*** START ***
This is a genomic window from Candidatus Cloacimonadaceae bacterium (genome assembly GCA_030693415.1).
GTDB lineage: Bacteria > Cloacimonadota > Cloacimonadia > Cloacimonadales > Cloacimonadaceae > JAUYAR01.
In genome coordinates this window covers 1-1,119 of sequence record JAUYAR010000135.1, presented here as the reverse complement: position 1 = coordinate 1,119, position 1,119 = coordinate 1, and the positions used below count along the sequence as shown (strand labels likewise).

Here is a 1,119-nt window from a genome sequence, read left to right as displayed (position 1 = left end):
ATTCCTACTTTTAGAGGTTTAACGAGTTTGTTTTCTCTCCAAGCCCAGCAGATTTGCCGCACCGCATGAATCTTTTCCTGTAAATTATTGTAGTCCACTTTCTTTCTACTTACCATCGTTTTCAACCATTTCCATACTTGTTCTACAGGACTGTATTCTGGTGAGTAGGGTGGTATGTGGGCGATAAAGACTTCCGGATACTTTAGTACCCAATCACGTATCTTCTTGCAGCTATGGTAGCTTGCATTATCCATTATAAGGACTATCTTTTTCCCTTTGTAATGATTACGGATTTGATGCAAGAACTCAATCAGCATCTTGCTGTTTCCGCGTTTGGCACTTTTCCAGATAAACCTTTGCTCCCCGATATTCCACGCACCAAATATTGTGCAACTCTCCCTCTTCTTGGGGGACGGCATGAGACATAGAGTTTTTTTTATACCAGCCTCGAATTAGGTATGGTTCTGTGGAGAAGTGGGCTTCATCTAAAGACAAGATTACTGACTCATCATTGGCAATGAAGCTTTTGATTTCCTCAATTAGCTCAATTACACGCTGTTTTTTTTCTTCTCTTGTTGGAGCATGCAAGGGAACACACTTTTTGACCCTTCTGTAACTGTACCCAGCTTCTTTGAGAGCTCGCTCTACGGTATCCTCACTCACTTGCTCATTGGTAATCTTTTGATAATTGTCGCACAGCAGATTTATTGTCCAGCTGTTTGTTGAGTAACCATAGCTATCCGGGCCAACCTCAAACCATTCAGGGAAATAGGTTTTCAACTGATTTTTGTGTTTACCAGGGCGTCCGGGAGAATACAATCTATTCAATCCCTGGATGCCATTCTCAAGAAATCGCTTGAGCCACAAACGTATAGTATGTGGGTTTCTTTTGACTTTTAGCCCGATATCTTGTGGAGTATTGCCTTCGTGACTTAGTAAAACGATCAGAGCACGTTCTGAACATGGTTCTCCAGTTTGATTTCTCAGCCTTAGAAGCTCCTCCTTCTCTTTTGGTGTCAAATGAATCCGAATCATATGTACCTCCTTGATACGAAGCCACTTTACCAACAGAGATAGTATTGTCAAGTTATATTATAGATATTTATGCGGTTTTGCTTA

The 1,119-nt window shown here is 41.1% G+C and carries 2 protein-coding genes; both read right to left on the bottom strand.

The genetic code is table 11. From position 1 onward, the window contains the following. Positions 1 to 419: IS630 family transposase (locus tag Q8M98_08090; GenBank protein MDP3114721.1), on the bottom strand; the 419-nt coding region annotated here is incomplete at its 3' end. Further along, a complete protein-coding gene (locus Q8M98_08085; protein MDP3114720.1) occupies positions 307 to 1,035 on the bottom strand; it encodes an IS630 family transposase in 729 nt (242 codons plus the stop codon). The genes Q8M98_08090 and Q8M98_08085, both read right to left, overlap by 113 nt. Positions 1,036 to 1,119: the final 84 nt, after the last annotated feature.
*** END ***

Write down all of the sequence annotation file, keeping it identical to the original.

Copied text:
This is a genomic window from Candidatus Cloacimonadaceae bacterium (genome assembly GCA_030693415.1).
GTDB lineage: Bacteria > Cloacimonadota > Cloacimonadia > Cloacimonadales > Cloacimonadaceae > JAUYAR01.
In genome coordinates this window covers 1-1,119 of sequence record JAUYAR010000135.1, presented here as the reverse complement: position 1 = coordinate 1,119, position 1,119 = coordinate 1, and the positions used below count along the sequence as shown (strand labels likewise).

Here is a 1,119-nt window from a genome sequence, read left to right as displayed (position 1 = left end):
ATTCCTACTTTTAGAGGTTTAACGAGTTTGTTTTCTCTCCAAGCCCAGCAGATTTGCCGCACCGCATGAATCTTTTCCTGTAAATTATTGTAGTCCACTTTCTTTCTACTTACCATCGTTTTCAACCATTTCCATACTTGTTCTACAGGACTGTATTCTGGTGAGTAGGGTGGTATGTGGGCGATAAAGACTTCCGGATACTTTAGTACCCAATCACGTATCTTCTTGCAGCTATGGTAGCTTGCATTATCCATTATAAGGACTATCTTTTTCCCTTTGTAATGATTACGGATTTGATGCAAGAACTCAATCAGCATCTTGCTGTTTCCGCGTTTGGCACTTTTCCAGATAAACCTTTGCTCCCCGATATTCCACGCACCAAATATTGTGCAACTCTCCCTCTTCTTGGGGGACGGCATGAGACATAGAGTTTTTTTTATACCAGCCTCGAATTAGGTATGGTTCTGTGGAGAAGTGGGCTTCATCTAAAGACAAGATTACTGACTCATCATTGGCAATGAAGCTTTTGATTTCCTCAATTAGCTCAATTACACGCTGTTTTTTTTCTTCTCTTGTTGGAGCATGCAAGGGAACACACTTTTTGACCCTTCTGTAACTGTACCCAGCTTCTTTGAGAGCTCGCTCTACGGTATCCTCACTCACTTGCTCATTGGTAATCTTTTGATAATTGTCGCACAGCAGATTTATTGTCCAGCTGTTTGTTGAGTAACCATAGCTATCCGGGCCAACCTCAAACCATTCAGGGAAATAGGTTTTCAACTGATTTTTGTGTTTACCAGGGCGTCCGGGAGAATACAATCTATTCAATCCCTGGATGCCATTCTCAAGAAATCGCTTGAGCCACAAACGTATAGTATGTGGGTTTCTTTTGACTTTTAGCCCGATATCTTGTGGAGTATTGCCTTCGTGACTTAGTAAAACGATCAGAGCACGTTCTGAACATGGTTCTCCAGTTTGATTTCTCAGCCTTAGAAGCTCCTCCTTCTCTTTTGGTGTCAAATGAATCCGAATCATATGTACCTCCTTGATACGAAGCCACTTTACCAACAGAGATAGTATTGTCAAGTTATATTATAGATATTTATGCGGTTTTGCTTA

The 1,119-nt window shown here is 41.1% G+C and carries 2 protein-coding genes; both read right to left on the bottom strand.

The genetic code is table 11. From position 1 onward, the window contains the following. Positions 1 to 419: IS630 family transposase (locus tag Q8M98_08090; GenBank protein MDP3114721.1), on the bottom strand; the 419-nt coding region annotated here is incomplete at its 3' end. Further along, a complete protein-coding gene (locus Q8M98_08085; protein MDP3114720.1) occupies positions 307 to 1,035 on the bottom strand; it encodes an IS630 family transposase in 729 nt (242 codons plus the stop codon). The genes Q8M98_08090 and Q8M98_08085, both read right to left, overlap by 113 nt. Positions 1,036 to 1,119: the final 84 nt, after the last annotated feature.